The conclusion of the negotiations for an investment treaty between China and the European Union after more than seven years, which was announced during the China-EU leaders' meeting via video conference on Wednesday, marks a milestone in their joint endeavor to reach a mutually beneficial deal that can push the level of economic and trade cooperation to a new high.
The accord in principle on the deal — which will give European and Chinese companies wider access to each other's market, improve competition conditions and better protect investors with a level playing field — will be a boon for the growth of the two major economies.
To fulfill the pledge by leaders of both sides to clinch the deal by the end of this year, 10 rounds of talks were conducted and "important progress" made. But even as the negotiations picked up pace, differences over a number of issues prolonged the talks, attesting to the Chinese saying that "a good gain always takes long pain".
But the fact that no EU member state intervened to block the accord in the final stage of talks underscores the all-around support they have given to the pact. Any politician with vision can understand how European companies stand to benefit from easier access to the Chinese market and the immense development opportunities that will accrue from that.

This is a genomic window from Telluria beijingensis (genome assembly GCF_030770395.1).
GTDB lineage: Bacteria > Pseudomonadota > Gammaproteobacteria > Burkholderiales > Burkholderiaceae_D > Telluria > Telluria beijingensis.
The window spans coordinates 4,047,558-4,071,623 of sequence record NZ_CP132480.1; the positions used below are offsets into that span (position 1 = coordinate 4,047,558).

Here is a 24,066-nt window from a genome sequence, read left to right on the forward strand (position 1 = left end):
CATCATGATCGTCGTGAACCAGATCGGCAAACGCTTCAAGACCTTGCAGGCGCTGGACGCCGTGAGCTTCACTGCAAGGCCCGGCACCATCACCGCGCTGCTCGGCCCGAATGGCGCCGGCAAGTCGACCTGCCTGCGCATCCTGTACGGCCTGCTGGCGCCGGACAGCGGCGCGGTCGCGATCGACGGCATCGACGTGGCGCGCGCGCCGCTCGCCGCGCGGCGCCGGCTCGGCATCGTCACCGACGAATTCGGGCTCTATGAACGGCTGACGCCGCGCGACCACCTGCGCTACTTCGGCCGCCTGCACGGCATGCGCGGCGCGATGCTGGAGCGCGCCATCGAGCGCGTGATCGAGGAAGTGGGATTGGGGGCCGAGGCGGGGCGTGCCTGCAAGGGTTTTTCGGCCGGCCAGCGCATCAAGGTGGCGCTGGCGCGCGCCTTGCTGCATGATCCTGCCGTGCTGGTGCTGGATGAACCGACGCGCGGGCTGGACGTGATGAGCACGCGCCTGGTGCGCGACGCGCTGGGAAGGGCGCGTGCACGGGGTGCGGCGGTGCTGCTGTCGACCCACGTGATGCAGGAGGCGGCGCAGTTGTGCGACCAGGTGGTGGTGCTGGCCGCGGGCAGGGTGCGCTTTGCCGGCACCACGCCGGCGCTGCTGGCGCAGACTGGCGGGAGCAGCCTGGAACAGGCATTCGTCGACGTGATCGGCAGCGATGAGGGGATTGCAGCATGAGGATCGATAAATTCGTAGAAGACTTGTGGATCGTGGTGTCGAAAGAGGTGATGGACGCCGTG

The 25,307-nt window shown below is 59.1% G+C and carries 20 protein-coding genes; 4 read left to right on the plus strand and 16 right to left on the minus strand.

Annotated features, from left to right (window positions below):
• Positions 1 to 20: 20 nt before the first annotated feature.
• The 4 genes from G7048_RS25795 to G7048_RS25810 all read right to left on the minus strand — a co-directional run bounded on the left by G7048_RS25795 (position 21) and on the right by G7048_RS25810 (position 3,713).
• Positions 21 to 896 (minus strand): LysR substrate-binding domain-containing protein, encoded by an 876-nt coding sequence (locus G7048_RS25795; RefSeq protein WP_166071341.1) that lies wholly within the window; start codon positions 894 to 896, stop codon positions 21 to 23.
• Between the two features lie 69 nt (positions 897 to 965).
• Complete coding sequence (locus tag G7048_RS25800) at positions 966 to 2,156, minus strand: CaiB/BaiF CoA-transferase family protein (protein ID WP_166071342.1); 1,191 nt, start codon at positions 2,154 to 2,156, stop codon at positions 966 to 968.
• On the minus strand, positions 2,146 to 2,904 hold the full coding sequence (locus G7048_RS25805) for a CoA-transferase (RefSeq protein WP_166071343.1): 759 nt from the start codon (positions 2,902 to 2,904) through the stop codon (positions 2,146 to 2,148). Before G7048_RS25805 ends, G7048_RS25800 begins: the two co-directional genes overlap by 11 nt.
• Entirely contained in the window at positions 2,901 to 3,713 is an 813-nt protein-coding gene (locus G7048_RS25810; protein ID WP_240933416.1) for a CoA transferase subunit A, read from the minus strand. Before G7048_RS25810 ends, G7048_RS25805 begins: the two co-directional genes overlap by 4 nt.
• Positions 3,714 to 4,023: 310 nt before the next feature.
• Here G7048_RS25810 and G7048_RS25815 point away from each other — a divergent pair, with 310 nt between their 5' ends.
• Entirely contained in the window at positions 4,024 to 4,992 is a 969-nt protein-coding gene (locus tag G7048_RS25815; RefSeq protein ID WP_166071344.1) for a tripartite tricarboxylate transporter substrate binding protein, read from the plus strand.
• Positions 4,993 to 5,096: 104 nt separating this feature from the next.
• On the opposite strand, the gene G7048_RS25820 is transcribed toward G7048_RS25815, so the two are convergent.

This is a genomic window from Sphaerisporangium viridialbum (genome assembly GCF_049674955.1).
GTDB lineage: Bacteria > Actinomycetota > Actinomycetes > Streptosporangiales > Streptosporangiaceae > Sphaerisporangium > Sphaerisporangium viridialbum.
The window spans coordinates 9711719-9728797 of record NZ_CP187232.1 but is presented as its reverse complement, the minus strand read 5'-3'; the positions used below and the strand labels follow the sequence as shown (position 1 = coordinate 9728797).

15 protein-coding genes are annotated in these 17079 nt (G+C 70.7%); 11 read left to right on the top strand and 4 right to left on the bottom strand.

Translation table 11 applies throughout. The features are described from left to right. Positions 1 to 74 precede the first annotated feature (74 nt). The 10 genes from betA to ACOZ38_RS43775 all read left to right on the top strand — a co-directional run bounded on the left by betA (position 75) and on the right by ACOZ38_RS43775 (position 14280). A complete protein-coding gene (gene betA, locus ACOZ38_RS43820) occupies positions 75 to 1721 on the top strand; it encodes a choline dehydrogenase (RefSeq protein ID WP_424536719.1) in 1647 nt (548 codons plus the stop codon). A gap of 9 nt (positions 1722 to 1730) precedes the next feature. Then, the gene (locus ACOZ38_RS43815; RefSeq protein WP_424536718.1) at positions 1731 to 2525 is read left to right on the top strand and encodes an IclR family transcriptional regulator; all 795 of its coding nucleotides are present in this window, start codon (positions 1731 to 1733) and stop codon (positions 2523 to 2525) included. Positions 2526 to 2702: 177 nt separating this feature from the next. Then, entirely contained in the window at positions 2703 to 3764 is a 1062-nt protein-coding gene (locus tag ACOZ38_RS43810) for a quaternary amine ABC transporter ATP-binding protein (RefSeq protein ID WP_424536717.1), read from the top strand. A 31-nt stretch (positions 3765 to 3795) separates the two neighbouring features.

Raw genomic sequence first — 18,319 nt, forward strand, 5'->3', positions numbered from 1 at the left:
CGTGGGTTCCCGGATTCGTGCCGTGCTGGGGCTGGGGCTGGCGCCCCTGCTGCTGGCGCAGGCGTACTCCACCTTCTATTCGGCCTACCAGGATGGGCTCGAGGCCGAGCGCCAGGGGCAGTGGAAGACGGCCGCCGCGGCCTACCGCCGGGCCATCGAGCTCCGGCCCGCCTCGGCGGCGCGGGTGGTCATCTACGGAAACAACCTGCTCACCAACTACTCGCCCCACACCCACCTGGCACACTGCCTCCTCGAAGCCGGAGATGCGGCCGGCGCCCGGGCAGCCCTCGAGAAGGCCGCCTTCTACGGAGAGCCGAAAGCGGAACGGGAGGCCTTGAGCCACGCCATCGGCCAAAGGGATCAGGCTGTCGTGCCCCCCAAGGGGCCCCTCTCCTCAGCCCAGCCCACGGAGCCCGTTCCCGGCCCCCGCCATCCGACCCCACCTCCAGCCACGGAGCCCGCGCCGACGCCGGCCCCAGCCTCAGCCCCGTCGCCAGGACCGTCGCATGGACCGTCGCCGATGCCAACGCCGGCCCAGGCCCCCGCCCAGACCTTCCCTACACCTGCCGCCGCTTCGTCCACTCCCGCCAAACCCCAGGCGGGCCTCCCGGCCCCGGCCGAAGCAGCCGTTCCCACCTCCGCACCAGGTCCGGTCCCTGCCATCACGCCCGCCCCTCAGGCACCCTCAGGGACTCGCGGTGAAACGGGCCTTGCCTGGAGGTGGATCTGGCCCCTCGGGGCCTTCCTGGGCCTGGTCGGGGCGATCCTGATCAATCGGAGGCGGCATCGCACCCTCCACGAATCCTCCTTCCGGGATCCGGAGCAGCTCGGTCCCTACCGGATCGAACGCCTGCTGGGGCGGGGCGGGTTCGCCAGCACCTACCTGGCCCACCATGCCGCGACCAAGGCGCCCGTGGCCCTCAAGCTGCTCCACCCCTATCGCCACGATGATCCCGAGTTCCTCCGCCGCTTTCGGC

The ongoing pandemic, which has devastated the global economy, has only accentuated the urgency for the two sides to clinch the deal, especially given that China is the only major economy that has emerged from the impacts of the pandemic to register positive growth this year. The investment treaty, which has never been so near as now, will undoubtedly precipitate the economic recovery of the EU.
Closer trade and economic relations between China and Europe cater to the trend of the times. China surpassed the United States to become the EU's biggest trade partner in the third quarter of this year, and the EU is China's second-largest trade partner, after the Association of Southeast Asian Nations — which means vast cooperation potential remains to be tapped from a "comprehensive, balanced and high-level" investment deal.
Moreover, China and the EU have both expressed their commitment to economic globalization and a rules-based multilateral trading system in the face of rising unilateralism and protectionism. This has laid a solid foundation for expanding the cooperation between them and thus contributing to global economic recovery.
The progress that has been made in reaching a bilateral investment deal can also be partly attributed to China's continuous endeavors to open up to the outside world, as evidenced by the new Foreign Investment Law that became effective at the start of this year.
The investment treaty with the EU, once inked, will serve as a testament to China's commitment to higher-level opening-up.